Encountering the Anabaptists

June 8, 2023

Encountering the Anabaptists is a short online module offered by the Centre for Anabaptist Studies at Bristol Baptist College in partnership with the Anabaptist Mennonite Network. It introduces their history, beliefs, practices and contemporary relevance.

Please see the publicity below.

And some more details from the course creators:

The sixteenth-century Anabaptist movement was:

  • A Jesus-centred movement that was committed to following him
  • A discipleship movement that took seriously the Sermon on the Mount
  • A church planting movement, pioneering fresh expressions of church
  • A multi-voiced movement that empowered its members, male and female
  • A peace movement that rejected violence and advocated religious liberty
  • A justice movement that practised radical economic sharing
  • A persecuted movement that suffered exile, imprisonment and execution

Anabaptists planted the first free churches of the modern era in Europe – free from state control, free from the state churches.

Anabaptists rejected the idea that the Bible was flat and any attempt to use the Old Testament to marginalise, ignore or explain away the teaching of Jesus.

Anabaptists rejected the Christendom system and the assumption that Europe was Christian, instead sending out hundreds of missionaries across Europe.

Anabaptists rejected compulsion in relation to faith and advocated liberty of conscience for all.

Anabaptists rejected infant baptism as unbiblical and pastorally damaging, instead baptising those who responded to the gospel and committed themselves to follow Jesus.

Anabaptists rejected the use of lethal violence in the judicial system and warfare, instead committing themselves to non-violence and peace-making.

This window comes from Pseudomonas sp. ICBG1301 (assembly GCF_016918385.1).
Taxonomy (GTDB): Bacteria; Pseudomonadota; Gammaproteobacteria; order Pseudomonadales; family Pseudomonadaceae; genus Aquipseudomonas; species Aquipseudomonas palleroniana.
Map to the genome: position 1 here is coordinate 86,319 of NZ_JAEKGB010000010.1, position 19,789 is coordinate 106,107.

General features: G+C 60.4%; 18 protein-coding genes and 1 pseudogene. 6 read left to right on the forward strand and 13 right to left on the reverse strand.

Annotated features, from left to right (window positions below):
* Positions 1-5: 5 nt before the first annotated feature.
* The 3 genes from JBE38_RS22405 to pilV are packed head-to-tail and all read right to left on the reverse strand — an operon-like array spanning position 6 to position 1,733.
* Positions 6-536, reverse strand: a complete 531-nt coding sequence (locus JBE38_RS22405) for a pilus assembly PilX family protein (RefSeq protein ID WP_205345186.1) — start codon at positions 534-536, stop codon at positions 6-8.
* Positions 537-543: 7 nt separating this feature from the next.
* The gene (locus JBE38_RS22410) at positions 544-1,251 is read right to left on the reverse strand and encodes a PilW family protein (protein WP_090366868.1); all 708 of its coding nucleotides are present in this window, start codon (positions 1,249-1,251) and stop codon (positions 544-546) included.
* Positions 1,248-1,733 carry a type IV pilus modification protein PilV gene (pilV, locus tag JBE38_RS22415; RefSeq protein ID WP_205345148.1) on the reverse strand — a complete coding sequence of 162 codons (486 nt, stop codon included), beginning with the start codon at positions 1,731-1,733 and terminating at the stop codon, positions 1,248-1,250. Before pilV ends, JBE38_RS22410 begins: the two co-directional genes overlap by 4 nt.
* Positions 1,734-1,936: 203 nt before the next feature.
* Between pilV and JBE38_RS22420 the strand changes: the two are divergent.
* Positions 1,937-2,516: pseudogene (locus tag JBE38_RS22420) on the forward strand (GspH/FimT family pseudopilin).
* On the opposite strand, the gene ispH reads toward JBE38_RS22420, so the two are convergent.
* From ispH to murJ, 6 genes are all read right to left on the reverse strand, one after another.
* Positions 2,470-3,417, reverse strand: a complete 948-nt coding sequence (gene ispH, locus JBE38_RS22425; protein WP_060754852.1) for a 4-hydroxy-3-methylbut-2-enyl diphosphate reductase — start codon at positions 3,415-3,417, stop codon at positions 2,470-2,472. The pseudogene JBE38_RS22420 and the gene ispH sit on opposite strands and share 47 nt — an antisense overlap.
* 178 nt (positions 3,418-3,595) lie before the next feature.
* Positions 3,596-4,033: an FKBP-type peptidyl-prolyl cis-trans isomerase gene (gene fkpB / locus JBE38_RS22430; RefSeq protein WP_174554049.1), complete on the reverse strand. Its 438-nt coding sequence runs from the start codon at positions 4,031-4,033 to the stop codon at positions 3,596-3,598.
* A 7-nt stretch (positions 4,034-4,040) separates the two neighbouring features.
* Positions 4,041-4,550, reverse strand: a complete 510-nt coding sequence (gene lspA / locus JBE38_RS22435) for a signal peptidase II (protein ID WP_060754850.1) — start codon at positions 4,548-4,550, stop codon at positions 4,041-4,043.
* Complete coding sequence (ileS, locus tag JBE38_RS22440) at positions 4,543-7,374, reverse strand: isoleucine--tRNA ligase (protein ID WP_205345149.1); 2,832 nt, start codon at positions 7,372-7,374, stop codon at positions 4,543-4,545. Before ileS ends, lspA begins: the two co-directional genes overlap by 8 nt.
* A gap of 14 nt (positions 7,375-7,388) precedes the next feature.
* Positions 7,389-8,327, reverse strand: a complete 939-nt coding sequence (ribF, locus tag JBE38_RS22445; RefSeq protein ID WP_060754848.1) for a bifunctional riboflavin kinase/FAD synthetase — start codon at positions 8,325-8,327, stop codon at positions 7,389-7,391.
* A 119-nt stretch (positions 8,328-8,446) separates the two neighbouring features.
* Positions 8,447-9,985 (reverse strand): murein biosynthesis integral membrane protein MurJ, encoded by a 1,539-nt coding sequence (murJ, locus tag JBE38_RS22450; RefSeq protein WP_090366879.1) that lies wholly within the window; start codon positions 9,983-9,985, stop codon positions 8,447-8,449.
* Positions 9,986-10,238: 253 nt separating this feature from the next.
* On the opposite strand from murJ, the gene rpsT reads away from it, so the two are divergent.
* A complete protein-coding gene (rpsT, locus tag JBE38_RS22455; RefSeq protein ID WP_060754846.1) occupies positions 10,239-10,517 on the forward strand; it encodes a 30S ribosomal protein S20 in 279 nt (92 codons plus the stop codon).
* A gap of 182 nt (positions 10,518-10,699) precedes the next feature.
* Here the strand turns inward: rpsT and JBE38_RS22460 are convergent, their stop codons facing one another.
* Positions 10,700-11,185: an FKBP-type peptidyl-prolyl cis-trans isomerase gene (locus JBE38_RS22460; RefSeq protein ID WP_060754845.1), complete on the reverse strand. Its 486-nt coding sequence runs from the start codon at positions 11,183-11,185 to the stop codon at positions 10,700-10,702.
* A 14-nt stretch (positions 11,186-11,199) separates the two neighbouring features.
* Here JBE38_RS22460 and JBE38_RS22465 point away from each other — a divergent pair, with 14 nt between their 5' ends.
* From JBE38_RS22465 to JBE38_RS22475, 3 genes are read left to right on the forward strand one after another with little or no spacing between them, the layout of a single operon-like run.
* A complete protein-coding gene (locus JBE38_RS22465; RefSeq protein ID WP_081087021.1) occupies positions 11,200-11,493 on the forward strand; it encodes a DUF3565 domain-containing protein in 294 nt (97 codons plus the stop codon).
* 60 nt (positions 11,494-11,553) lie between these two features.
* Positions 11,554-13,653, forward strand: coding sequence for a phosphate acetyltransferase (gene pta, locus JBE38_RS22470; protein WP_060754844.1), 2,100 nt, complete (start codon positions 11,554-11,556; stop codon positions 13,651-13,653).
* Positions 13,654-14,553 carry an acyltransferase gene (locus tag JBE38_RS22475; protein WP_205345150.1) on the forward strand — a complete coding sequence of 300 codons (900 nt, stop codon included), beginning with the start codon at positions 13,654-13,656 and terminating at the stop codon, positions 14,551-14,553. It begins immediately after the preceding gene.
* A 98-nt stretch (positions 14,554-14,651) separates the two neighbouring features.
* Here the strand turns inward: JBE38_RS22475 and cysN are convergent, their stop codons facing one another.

Anabaptists rejected the swearing of oaths as contrary to Jesus’ explicit teaching, instead committing themselves to truth-telling in all circumstances.

So, it’s not surprising that the Anabaptists were persecuted by both Catholics and Protestants, who regarded them as a serious threat to church and state. There were hundreds of martyrs who were burned at the stake, beheaded or drowned.

Eventually, this drove the movement underground or resulted in the migration of refugees seeking places of safety. But the movement survived and is now global. In post-Christendom societies, where Christians are members of marginal church communities, the Anabaptist vision seems to have much to offer. And Christians from many denominations and traditions are discovering this.

Of course, it is tempting to idealise a movement that inspires us. The Anabaptists were far from perfect. In their search for a pure church of faithful disciples, they sometimes fell out with each other or became harshly critical. They realised that the Old Testament was being misused, but they weren’t sure what to do with it. Under pressure and torture they sometimes recanted and denied their faith – but many others remained faithful. And on occasions they grew impatient and tried to impose their convictions by force, betraying one of their core principles.

But there was something about many of them that impressed and puzzled their contemporaries. Franz Agricola, a Roman Catholic writer, expressed confusion about how these ‘heretics’ behaved: ‘As concerns their outward public life they are irreproachable. No lying, deception, swearing, strife, harsh language, no intemperate eating and drinking, no outward personal display, is found among them, but humility,
patience, uprightness, neatness, honesty, temperance, straight-forwardness in such measure that one would suppose that they had the Holy Spirit of God!’ Agricola knew, of course that as ‘heretics’ they could not really be inspired by God’s Spirit, but he didn’t know how else to account for the way they lived.

Interested? Intrigued? Want to know more?

Why not spend four Wednesday evenings in November discovering more about this radical but neglected movement that birthed the Free Church Movement and is surprisingly relevant five centuries later.